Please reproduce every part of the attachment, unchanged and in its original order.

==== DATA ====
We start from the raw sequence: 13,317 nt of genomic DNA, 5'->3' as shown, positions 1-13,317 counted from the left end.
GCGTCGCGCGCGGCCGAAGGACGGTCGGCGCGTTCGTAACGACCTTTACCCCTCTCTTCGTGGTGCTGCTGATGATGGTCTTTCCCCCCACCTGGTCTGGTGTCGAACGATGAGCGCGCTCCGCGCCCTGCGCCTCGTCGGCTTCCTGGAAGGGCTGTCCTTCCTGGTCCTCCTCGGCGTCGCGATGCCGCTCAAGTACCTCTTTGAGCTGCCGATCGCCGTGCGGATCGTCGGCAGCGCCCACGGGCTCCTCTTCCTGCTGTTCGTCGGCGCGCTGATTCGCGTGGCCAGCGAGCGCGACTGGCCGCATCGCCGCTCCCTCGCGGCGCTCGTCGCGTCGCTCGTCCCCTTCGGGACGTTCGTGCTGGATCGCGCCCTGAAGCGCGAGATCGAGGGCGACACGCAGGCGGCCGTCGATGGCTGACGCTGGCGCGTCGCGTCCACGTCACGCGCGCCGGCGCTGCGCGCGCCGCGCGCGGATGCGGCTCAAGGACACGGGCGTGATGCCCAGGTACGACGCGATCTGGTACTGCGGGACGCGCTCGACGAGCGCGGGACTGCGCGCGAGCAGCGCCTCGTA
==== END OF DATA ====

We start from the raw sequence: 13,317 nt of genomic DNA, 5'->3' as shown, positions 1-13,317 counted from the left end.
GCGTCGCGCGCGGCCGAAGGACGGTCGGCGCGTTCGTAACGACCTTTACCCCTCTCTTCGTGGTGCTGCTGATGATGGTCTTTCCCCCCACCTGGTCTGGTGTCGAACGATGAGCGCGCTCCGCGCCCTGCGCCTCGTCGGCTTCCTGGAAGGGCTGTCCTTCCTGGTCCTCCTCGGCGTCGCGATGCCGCTCAAGTACCTCTTTGAGCTGCCGATCGCCGTGCGGATCGTCGGCAGCGCCCACGGGCTCCTCTTCCTGCTGTTCGTCGGCGCGCTGATTCGCGTGGCCAGCGAGCGCGACTGGCCGCATCGCCGCTCCCTCGCGGCGCTCGTCGCGTCGCTCGTCCCCTTCGGGACGTTCGTGCTGGATCGCGCCCTGAAGCGCGAGATCGAGGGCGACACGCAGGCGGCCGTCGATGGCTGACGCTGGCGCGTCGCGTCCACGTCACGCGCGCCGGCGCTGCGCGCGCCGCGCGCGGATGCGGCTCAAGGACACGGGCGTGATGCCCAGGTACGACGCGATCTGGTACTGCGGGACGCGCTCGACGAGCGCGGGACTGCGCGCGAGCAGCGCCTCGTA